Regulation Coming for Social Media? #MoreThanMean

In this update, you’re going to learn about a conversation that happening which might determine the future of how people interact on social media.

More Than Mean
Less than two weeks ago, two female sports reporters recorded a video with the hashtag #morethanmean, where men read mean tweets that had been sent to the reporters by Twitter users. The tweets that the men read quickly became shockingly violent.

more than mean

It turns out that these female journalists have to deal with threats of harm and sexual violence on social media on a daily basis and much of this violence speech is targeted at females. In fact, Eric Roberts, who is professor emeritus of computer science at StanfordUniversity, pointed out that extremists of all kinds are using the Internet as a vehicle for disseminating hate speech at an exponential rate.

You can watch the video of the men reading these mean tweets here:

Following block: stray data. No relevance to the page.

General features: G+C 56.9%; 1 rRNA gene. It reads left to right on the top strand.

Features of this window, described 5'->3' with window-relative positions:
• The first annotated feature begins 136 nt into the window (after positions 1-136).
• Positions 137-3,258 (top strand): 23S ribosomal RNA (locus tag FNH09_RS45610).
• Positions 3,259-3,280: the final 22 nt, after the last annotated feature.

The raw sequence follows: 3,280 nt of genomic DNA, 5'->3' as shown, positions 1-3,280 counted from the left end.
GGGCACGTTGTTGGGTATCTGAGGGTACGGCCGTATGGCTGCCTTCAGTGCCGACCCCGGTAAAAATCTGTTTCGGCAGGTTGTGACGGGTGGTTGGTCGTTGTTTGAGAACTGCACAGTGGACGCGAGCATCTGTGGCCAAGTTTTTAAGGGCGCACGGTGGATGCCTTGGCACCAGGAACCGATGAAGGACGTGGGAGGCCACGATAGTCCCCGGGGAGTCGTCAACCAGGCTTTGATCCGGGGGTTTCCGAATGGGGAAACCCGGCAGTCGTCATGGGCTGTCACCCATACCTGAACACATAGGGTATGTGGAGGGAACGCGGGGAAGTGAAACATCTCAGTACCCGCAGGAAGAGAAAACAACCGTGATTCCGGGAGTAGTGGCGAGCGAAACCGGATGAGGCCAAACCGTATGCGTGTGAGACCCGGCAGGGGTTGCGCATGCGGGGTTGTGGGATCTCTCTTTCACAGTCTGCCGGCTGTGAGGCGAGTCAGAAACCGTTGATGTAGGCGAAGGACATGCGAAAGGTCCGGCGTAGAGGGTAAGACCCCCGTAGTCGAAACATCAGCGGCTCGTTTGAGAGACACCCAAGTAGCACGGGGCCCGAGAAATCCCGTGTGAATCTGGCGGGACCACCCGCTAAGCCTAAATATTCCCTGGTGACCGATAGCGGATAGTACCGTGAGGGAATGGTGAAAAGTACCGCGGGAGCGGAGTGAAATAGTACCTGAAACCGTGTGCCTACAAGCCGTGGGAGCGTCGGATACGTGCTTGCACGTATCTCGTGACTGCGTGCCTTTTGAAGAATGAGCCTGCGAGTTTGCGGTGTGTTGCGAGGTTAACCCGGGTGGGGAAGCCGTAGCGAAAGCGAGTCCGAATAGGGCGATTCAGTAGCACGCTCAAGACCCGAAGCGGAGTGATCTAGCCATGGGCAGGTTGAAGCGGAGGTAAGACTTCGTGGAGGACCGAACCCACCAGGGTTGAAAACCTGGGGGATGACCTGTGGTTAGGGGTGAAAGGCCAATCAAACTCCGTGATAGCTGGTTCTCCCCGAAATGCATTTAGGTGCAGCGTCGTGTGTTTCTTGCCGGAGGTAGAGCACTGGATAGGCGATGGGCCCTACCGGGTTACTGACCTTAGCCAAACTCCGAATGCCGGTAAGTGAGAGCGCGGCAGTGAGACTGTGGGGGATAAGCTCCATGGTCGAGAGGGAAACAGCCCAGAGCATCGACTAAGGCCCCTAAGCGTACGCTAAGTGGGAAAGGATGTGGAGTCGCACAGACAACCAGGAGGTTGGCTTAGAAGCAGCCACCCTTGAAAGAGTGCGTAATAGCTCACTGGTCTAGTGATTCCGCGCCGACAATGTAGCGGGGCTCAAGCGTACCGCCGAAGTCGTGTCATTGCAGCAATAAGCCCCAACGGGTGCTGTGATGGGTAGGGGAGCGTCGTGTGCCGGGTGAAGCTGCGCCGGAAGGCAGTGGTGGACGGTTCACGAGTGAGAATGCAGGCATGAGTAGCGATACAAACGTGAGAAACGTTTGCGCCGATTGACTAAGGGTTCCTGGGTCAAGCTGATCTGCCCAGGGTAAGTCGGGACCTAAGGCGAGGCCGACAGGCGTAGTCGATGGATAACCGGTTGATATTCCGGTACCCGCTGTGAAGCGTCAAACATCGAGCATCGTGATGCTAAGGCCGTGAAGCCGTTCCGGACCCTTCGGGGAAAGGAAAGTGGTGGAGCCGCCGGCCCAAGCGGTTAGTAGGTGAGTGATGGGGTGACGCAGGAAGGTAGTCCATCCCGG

Celebrities block Twitter users
Just a few days after the More Than Mean video was published, a wave of celebrities and politicians began blocking hundreds of users on Twitter for various reasons, which gave rise to the hashtag #Iwasblockedfor.

more than mean

Many people were posting funny reasons why they were blocked by people on Twitter, but this raises a question for digital entrepreneurs and social media users. Currently, there are no laws regulating the use of violent speech online. In fact, one journalist received multiple death threats and when she took these death threats that were sent via email to law enforcement, the police officers didn’t even know what Twitter was, which raises the question, “What is next?”

Twitter says they’re always looking for ways to make their service better and Facebook says they have a system for reporting abuse. Now, Facebook is making new users give Facebook their phone number in order to start accounts.At Eazl, we’re watching this space very closely to see how legislators balance this as a push for less anonymity on the web and protecting people who have received threats of violence in cyberspace.


What’s your take? Should platforms try to ban IP addresses of users who regularly publish violent messages? How do you handle trolls online? We’d love to hear in the comments below.


Davis Jones

Davis Jones

Head of Product at Eazl
Davis Jones is a communicator, academic, and content maker with 9 years of experience in content marketing, recruitment, product management and everything else that it takes to launch businesses. Located in Chicago and San Francisco.
Davis Jones